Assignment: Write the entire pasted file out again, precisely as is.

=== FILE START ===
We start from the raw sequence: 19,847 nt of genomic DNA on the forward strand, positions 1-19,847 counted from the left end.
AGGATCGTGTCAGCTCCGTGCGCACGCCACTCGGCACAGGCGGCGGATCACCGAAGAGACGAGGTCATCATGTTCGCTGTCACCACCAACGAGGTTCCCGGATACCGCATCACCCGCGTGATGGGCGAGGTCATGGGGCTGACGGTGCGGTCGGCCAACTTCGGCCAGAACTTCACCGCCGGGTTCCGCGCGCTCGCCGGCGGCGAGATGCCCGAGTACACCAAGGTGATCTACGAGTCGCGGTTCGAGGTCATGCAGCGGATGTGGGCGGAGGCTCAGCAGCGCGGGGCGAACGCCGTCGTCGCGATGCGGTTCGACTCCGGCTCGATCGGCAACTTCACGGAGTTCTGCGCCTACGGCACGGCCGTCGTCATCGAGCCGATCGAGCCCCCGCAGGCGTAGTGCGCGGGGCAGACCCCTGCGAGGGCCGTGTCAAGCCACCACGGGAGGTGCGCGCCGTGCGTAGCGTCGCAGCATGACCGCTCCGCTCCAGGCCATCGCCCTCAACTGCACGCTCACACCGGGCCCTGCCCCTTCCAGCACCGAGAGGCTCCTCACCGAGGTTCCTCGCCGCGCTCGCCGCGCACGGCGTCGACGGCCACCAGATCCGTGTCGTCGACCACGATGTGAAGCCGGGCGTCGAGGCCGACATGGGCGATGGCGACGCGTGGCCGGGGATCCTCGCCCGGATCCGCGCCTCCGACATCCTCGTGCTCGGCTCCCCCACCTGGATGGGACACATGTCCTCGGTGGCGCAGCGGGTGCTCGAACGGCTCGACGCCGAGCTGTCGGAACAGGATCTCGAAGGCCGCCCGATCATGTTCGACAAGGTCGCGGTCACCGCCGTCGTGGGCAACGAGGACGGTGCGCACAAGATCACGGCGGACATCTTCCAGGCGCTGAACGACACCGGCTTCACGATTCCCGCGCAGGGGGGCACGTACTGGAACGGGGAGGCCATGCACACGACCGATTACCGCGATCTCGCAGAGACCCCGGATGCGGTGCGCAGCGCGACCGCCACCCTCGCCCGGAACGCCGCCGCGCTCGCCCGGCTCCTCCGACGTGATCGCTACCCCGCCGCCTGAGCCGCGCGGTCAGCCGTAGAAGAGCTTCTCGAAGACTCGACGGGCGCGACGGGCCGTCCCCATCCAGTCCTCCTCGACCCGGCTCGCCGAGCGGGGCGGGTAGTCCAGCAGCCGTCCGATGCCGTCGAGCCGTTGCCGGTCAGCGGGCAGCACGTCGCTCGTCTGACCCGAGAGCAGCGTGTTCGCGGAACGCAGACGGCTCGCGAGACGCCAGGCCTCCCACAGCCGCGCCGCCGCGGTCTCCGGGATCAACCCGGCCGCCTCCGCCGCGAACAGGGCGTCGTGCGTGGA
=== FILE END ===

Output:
We start from the raw sequence: 19,847 nt of genomic DNA on the forward strand, positions 1-19,847 counted from the left end.
AGGATCGTGTCAGCTCCGTGCGCACGCCACTCGGCACAGGCGGCGGATCACCGAAGAGACGAGGTCATCATGTTCGCTGTCACCACCAACGAGGTTCCCGGATACCGCATCACCCGCGTGATGGGCGAGGTCATGGGGCTGACGGTGCGGTCGGCCAACTTCGGCCAGAACTTCACCGCCGGGTTCCGCGCGCTCGCCGGCGGCGAGATGCCCGAGTACACCAAGGTGATCTACGAGTCGCGGTTCGAGGTCATGCAGCGGATGTGGGCGGAGGCTCAGCAGCGCGGGGCGAACGCCGTCGTCGCGATGCGGTTCGACTCCGGCTCGATCGGCAACTTCACGGAGTTCTGCGCCTACGGCACGGCCGTCGTCATCGAGCCGATCGAGCCCCCGCAGGCGTAGTGCGCGGGGCAGACCCCTGCGAGGGCCGTGTCAAGCCACCACGGGAGGTGCGCGCCGTGCGTAGCGTCGCAGCATGACCGCTCCGCTCCAGGCCATCGCCCTCAACTGCACGCTCACACCGGGCCCTGCCCCTTCCAGCACCGAGAGGCTCCTCACCGAGGTTCCTCGCCGCGCTCGCCGCGCACGGCGTCGACGGCCACCAGATCCGTGTCGTCGACCACGATGTGAAGCCGGGCGTCGAGGCCGACATGGGCGATGGCGACGCGTGGCCGGGGATCCTCGCCCGGATCCGCGCCTCCGACATCCTCGTGCTCGGCTCCCCCACCTGGATGGGACACATGTCCTCGGTGGCGCAGCGGGTGCTCGAACGGCTCGACGCCGAGCTGTCGGAACAGGATCTCGAAGGCCGCCCGATCATGTTCGACAAGGTCGCGGTCACCGCCGTCGTGGGCAACGAGGACGGTGCGCACAAGATCACGGCGGACATCTTCCAGGCGCTGAACGACACCGGCTTCACGATTCCCGCGCAGGGGGGCACGTACTGGAACGGGGAGGCCATGCACACGACCGATTACCGCGATCTCGCAGAGACCCCGGATGCGGTGCGCAGCGCGACCGCCACCCTCGCCCGGAACGCCGCCGCGCTCGCCCGGCTCCTCCGACGTGATCGCTACCCCGCCGCCTGAGCCGCGCGGTCAGCCGTAGAAGAGCTTCTCGAAGACTCGACGGGCGCGACGGGCCGTCCCCATCCAGTCCTCCTCGACCCGGCTCGCCGAGCGGGGCGGGTAGTCCAGCAGCCGTCCGATGCCGTCGAGCCGTTGCCGGTCAGCGGGCAGCACGTCGCTCGTCTGACCCGAGAGCAGCGTGTTCGCGGAACGCAGACGGCTCGCGAGACGCCAGGCCTCCCACAGCCGCGCCGCCGCGGTCTCCGGGATCAACCCGGCCGCCTCCGCCGCGAACAGGGCGTCGTGCGTGGA